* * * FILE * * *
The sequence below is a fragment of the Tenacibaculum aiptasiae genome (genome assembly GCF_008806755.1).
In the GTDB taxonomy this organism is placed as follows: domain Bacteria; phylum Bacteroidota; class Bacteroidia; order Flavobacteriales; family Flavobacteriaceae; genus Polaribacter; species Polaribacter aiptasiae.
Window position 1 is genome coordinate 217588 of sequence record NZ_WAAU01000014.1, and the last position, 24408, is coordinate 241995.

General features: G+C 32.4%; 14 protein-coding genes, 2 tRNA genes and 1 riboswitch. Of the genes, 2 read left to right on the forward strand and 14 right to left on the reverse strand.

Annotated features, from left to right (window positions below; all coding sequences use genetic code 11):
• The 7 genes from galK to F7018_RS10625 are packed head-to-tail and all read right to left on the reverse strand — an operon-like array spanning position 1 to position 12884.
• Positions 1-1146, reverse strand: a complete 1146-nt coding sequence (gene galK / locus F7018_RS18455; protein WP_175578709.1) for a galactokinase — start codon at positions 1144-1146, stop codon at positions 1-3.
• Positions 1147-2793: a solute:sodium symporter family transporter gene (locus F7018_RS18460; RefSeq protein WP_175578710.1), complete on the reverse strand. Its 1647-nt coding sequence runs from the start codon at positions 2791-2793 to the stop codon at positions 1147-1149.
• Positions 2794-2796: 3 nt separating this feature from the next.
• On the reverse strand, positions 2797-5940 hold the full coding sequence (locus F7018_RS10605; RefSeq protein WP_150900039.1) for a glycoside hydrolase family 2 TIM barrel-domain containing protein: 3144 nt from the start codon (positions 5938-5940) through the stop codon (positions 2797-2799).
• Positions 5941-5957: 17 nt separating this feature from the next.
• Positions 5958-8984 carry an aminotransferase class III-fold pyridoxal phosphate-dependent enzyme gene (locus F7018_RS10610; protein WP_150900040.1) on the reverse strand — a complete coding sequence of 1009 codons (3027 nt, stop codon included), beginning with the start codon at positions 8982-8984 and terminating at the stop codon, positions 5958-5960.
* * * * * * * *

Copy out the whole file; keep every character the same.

The sequence below is a fragment of the Tenacibaculum aiptasiae genome (genome assembly GCF_008806755.1).
In the GTDB taxonomy this organism is placed as follows: domain Bacteria; phylum Bacteroidota; class Bacteroidia; order Flavobacteriales; family Flavobacteriaceae; genus Polaribacter; species Polaribacter aiptasiae.
Window position 1 is genome coordinate 217588 of sequence record NZ_WAAU01000014.1, and the last position, 24408, is coordinate 241995.

General features: G+C 32.4%; 14 protein-coding genes, 2 tRNA genes and 1 riboswitch. Of the genes, 2 read left to right on the forward strand and 14 right to left on the reverse strand.

Annotated features, from left to right (window positions below; all coding sequences use genetic code 11):
• The 7 genes from galK to F7018_RS10625 are packed head-to-tail and all read right to left on the reverse strand — an operon-like array spanning position 1 to position 12884.
• Positions 1-1146, reverse strand: a complete 1146-nt coding sequence (gene galK / locus F7018_RS18455; protein WP_175578709.1) for a galactokinase — start codon at positions 1144-1146, stop codon at positions 1-3.
• Positions 1147-2793: a solute:sodium symporter family transporter gene (locus F7018_RS18460; RefSeq protein WP_175578710.1), complete on the reverse strand. Its 1647-nt coding sequence runs from the start codon at positions 2791-2793 to the stop codon at positions 1147-1149.
• Positions 2794-2796: 3 nt separating this feature from the next.
• On the reverse strand, positions 2797-5940 hold the full coding sequence (locus F7018_RS10605; RefSeq protein WP_150900039.1) for a glycoside hydrolase family 2 TIM barrel-domain containing protein: 3144 nt from the start codon (positions 5938-5940) through the stop codon (positions 2797-2799).
• Positions 5941-5957: 17 nt separating this feature from the next.
• Positions 5958-8984 carry an aminotransferase class III-fold pyridoxal phosphate-dependent enzyme gene (locus F7018_RS10610; protein WP_150900040.1) on the reverse strand — a complete coding sequence of 1009 codons (3027 nt, stop codon included), beginning with the start codon at positions 8982-8984 and terminating at the stop codon, positions 5958-5960.